Invertebrates known to have the most complex brain belong to the octopus species. Brain composition is similar in some ways to that of humans in that they possess both long and short term memory. Their brain functions allow for easy problem solving and learning through trial and error and experience. Similar problems can be solved repeatedly once the initial problem has been solved.
Another sophisticated design similar to that of humans are the eyes. The lenses differ in that the shape changes in humans as opposed to moving in and out. The vast majority of octopuses, however, are colour-blind.
Octopuses are highly receptive to touch and most of their sensitivity is focused on the rim of the suckers. Chromatophores found on the skin allows for blending into its natural environment when alarmed. The colour can also be dependent on its mood with white signalling fear and red for anger; the neutral colour being brown. The Giant Octopus (Enteroctopus) is the largest octopus inhabiting our oceans and is an example of a species known to exhibit this kind of colour changing behaviour.
Most octopus species are able to secrete a toxin which is used during feeding. The blue-ringed octopus (Hapalochlaena), however, are one of the few most deadly species known to mankind and can carry more than one kind of venom. These toxins are used for either feeding or self-defence. Although the beak is comparatively small, it also has the ability to tear through a scuba diver’s wetsuit. Large, blue rings cover the dorsal surface of their mantle and web and extend down their arms. The rings on the body give off a fluorescent blue colour when alarmed which therefore makes it very distinguishable from other species.
The Giant Octopus Enteroctopus
The largest species of all the Cephalopods inhabiting the world’s oceans are the Giant Pacific Octopus (Enteroctopus dolfeini). Enteroctopus has a fairly wide distribution with Enteroctopus magnificent found inhabiting the cold waters of South Africa. The depth at which these particular species are found range from the intertidal down to 750 m. Some species on which they feed include crustaceans, bivalves and sharks. Their unique feeding behaviour involves secretions from the salivary papilla which soften the exoskeleton of their prey allowing for easier access. A toxin is then released into the tiny hole made by the radula in order to paralyse their prey before consumption.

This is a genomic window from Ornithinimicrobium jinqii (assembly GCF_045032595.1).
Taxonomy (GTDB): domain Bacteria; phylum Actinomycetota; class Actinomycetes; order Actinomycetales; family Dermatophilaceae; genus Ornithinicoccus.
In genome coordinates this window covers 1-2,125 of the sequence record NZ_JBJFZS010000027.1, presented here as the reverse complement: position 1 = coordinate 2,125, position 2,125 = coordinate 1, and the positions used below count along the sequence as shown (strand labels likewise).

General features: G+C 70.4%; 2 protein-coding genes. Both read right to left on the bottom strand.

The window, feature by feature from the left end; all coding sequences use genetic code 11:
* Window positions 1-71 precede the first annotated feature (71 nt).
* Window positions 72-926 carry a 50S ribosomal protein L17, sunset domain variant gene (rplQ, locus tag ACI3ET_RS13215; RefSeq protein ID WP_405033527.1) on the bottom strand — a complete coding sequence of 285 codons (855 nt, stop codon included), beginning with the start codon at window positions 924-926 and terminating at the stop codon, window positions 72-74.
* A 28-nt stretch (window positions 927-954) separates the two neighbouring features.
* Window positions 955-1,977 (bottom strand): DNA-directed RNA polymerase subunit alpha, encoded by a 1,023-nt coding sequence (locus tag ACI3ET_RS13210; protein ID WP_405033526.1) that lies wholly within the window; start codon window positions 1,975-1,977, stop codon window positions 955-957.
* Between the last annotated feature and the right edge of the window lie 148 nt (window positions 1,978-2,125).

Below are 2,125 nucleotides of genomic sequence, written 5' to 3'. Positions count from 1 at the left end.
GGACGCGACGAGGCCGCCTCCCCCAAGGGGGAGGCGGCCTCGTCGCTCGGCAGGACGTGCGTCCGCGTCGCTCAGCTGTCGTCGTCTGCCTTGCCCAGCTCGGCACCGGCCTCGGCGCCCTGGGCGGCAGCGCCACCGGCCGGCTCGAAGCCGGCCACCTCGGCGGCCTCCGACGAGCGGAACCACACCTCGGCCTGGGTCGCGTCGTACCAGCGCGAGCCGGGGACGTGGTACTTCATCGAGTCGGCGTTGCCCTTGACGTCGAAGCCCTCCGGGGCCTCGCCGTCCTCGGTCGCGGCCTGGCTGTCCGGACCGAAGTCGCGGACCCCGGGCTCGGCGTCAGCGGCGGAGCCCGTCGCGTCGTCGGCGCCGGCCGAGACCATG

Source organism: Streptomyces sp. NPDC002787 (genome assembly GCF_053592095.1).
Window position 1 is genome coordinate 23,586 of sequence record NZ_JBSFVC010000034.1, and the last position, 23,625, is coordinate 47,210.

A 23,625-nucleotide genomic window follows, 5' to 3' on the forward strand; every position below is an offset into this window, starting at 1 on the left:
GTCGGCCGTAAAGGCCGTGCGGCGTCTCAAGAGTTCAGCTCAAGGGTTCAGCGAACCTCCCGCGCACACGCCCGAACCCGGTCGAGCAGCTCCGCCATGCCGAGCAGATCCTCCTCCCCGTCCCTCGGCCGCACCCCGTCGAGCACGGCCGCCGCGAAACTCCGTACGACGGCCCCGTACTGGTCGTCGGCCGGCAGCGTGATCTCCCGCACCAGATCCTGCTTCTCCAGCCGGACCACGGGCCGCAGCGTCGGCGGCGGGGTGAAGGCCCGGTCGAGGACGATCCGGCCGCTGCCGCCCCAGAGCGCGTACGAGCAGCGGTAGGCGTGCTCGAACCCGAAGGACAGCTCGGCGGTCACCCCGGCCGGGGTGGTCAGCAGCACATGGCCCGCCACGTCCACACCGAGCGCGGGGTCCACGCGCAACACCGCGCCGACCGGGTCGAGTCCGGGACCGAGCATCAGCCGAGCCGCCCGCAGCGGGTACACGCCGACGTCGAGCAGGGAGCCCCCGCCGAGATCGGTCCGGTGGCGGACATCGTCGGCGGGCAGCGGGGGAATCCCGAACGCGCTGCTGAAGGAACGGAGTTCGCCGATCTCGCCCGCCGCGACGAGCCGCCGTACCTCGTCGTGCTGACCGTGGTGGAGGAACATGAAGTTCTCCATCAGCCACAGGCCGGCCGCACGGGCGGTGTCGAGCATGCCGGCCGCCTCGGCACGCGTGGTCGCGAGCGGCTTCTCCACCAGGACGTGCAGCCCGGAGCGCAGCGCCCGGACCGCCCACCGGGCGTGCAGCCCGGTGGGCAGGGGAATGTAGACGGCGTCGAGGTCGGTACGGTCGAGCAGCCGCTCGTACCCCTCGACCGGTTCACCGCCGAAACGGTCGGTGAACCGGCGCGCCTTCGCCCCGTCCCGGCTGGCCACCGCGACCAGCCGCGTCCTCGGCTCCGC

Enteroctopus magnificent are oviparous with internal fertilization taking place. The female lays between 20 000 and 100 000 eggs in a rocky den which she guards during the entire incubation period. Incubation varies between 5 – 7 months depending on the ambient temperature. The female does not consume any food during this period and dies shortly after the juveniles have hatched. The juveniles are about the size of a grain of rice and spend 1 – 3 months drifting with the phytoplankton on the surface of the ocean before settling on the bottom of the ocean floor.
Figure 1. Enteroctopus magnificent in Cape Town, South Africa
The Blue Ringed Octopus Hapalochlaena
The most deadly of all the Cephalopods are Hapalochlaena. The two most well-known species are the Lesser (Southern) blue ringed octopus H.maculosa and the Greater blue ringed octopus H. lunulata. The Lesser is larger in size and more common than the Greater.
The distribution of H. lunulata is shallow reefs and tidal pools from northern Australia to Japan, including Papua New Guinea, Solomon Islands, Philippines, Indonesia and as far west as Sri Lanka. The depth at which these species are found range from 0 – 20 m. Hapalochlaena maculosa can only be found in temperate waters of southern Australia, from southern Western Australia to Victoria. Hapalochlaena feed on small crabs and shrimp and hunting takes place during the daytime.
The female lays between 50 – 100 eggs which are carried in her tentacles until they are ready for hatching. The incubation period lasts for 50 days. The female does not eat during this period and eventually dies after the juveniles have hatched. The juveniles are about the size of a pea when hatched and grow to the size of a golf ball.
Being the biggest does not necessarily mean the most dangerous and in this case, size does not matter. Some animals have the potential to cause great harm and it is imperative to know which species are the most venomous to keep out of harms way.
Figure 2. Hapalochlaena maculosa in Ambon, Indonesia
The Coconut Octopus Amphicotus
Defence mechanisms vary among cephalopod species. The Coconut Octopus Amphicotus marginatus has an unusual ability to create a fortress around itself using coconut halves. This behaviour was first noted in the tropical waters of Indonesia where empty coconut shells were discarded. This beautiful octopus, distinguished by its bright blue suckers, is one of only two species that exhibit bipedal behaviour (the other one being Abdopus aculeatus). This movement is thought to mimic a floating coconut to protect itself from predators.
Figure 3. Amphicotus marginatus in Sulawesi, Indonesia